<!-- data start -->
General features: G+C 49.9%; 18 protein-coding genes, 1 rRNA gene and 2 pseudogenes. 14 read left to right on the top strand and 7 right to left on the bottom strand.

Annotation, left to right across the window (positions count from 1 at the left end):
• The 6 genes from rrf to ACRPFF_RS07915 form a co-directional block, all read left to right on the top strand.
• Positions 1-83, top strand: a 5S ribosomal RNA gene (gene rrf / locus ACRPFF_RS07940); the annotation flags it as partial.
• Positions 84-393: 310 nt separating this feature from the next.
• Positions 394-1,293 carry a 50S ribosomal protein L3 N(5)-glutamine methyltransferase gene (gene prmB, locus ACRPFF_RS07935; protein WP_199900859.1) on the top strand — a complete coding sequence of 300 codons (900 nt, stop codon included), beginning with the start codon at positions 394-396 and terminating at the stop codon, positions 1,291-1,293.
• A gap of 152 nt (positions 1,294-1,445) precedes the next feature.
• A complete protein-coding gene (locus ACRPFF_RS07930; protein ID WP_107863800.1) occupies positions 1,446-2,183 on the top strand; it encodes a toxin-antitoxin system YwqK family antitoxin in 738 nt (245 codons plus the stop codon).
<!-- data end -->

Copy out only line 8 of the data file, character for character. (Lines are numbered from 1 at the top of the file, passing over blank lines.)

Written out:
• A complete protein-coding gene (locus ACRPFF_RS07930; protein ID WP_107863800.1) occupies positions 1,446-2,183 on the top strand; it encodes a toxin-antitoxin system YwqK family antitoxin in 738 nt (245 codons plus the stop codon).